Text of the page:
"Bio-Power", as I understand it, talks about the role of government. According to the theory, we, the governed, have given the government the power of life - via our support of public services (hospitals, police, fire depts, etc.) Inadvertently (and necessarily), we have also given the government the power of death (via the military and weaponry, which is used to go and kill people abroad, to (according to F) "protect us at home"). The answer to this problem? Decentralization (as is most postmodernists answer to everything.)

"Disciplinary Power" is a much simpler idea. "Disciplinary Power" simply states that within our society, power is not decentralized as we would hope (via checks and balances, state level bueracracy), but rather it is highly centralized. The solution? Anarchy for a while, then a reevaluation of government and its purpose. In essence, following a policy of Decentralization.

The phrase I coined, "Technocracy and Patriarchy via the Hospitals", is a strange idea. According to "Foucaultian" theory, we live in a highly technocratic society, with technology permeating and controlling every aspect of our lives. The hospital, the alleged benefactor of mankind, is simply an extension of this. When we are wheeled into a hospital (as the theory goes), we are not treated as a human being, but rather as a collection of interchangable parts (organs and tissue). Some machine tells us what is "wrong with us", and that part is operated on; irrespective to the rest of the body. The solution? Decentralization.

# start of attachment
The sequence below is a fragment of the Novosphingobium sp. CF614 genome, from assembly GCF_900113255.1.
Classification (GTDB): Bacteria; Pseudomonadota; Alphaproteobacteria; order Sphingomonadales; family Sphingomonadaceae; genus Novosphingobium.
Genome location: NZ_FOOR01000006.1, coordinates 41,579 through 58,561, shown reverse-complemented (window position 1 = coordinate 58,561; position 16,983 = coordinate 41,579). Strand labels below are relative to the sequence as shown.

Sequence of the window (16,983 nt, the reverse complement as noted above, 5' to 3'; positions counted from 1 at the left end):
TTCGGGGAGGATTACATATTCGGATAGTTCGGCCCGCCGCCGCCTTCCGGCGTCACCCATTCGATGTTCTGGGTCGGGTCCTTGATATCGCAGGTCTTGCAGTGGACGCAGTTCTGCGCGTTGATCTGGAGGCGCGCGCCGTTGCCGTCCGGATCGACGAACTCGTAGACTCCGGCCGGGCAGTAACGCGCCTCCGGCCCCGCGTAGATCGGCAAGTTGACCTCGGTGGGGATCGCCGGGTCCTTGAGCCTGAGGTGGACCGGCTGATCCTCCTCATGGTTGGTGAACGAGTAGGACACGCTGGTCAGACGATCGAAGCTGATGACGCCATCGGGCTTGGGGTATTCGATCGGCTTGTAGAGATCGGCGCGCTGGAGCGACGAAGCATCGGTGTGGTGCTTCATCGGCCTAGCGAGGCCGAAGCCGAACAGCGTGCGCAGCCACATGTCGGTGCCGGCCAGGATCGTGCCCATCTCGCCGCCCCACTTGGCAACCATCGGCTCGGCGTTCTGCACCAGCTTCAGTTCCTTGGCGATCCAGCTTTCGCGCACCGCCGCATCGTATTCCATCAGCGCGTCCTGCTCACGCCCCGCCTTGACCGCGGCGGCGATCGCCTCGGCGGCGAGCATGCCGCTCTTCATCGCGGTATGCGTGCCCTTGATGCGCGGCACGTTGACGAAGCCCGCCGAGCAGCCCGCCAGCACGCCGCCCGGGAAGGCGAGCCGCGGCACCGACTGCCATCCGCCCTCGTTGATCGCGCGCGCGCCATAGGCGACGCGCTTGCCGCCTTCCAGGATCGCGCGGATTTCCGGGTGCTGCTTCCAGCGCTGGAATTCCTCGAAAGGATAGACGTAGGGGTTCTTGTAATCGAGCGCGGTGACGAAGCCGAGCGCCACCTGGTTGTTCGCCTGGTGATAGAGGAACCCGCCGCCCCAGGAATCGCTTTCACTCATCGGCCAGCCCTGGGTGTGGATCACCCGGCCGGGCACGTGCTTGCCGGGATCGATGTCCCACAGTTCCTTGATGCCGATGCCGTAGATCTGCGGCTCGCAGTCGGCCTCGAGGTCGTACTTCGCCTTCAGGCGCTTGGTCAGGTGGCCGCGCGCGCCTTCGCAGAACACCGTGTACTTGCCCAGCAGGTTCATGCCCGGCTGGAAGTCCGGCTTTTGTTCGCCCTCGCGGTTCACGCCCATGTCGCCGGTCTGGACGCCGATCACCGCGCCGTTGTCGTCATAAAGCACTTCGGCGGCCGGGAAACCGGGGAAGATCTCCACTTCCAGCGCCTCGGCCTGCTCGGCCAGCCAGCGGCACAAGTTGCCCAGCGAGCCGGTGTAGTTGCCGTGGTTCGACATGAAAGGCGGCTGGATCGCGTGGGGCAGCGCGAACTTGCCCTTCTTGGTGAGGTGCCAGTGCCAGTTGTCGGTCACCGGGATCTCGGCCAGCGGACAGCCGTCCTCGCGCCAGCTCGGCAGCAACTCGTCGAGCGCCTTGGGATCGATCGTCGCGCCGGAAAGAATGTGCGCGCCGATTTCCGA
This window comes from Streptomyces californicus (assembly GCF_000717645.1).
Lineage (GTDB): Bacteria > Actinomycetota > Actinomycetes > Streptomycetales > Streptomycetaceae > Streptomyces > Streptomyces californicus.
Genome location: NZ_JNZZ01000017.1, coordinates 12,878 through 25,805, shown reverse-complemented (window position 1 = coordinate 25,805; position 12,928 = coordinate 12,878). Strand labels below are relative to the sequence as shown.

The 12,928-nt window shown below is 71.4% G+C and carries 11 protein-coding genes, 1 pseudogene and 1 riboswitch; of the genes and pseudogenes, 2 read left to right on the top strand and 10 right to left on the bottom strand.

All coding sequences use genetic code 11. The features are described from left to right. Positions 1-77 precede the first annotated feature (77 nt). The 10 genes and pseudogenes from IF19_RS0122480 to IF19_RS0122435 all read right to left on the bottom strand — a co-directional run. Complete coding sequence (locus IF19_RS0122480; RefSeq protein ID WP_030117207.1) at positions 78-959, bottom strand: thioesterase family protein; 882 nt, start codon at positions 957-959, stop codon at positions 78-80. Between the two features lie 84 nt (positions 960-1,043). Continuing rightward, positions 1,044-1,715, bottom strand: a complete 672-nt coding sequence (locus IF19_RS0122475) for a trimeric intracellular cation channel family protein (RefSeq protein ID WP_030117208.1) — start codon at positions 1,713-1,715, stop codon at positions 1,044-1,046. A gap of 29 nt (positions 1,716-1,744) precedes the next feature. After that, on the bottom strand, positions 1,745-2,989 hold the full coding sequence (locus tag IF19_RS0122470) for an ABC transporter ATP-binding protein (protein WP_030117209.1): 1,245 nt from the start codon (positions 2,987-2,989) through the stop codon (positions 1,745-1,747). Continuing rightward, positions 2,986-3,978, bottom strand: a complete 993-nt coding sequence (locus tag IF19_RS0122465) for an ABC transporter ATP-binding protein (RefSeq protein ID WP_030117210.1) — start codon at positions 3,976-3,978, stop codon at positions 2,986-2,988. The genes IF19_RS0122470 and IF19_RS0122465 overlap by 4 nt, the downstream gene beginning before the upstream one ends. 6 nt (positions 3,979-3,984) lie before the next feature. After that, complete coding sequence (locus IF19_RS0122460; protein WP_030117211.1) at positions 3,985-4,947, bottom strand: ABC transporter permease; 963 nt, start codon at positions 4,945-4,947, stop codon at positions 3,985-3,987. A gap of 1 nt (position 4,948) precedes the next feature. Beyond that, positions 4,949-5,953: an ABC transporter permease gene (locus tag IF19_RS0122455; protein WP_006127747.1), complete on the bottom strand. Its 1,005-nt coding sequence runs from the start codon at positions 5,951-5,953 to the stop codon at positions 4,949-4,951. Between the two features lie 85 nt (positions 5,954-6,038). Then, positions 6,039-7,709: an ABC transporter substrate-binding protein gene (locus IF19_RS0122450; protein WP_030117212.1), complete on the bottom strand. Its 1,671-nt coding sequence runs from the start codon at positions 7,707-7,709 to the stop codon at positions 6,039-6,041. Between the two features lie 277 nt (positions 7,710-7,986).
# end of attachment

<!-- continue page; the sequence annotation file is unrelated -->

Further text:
The last idea I want to discuss is his theory on Sexuality. Foucault, in his book, studies the history of sexuality, from the Victorian Age and before up until now. His thesis is simply that, sexuality has ceased to become simply about sex, it is (you guessed it) about power. For example, he states that while sex has not to be discussed in public in the Victorian Age, now a days it is socially fine to. He later draws a link between this power struggle and Bio-power. The solution? Decentralization.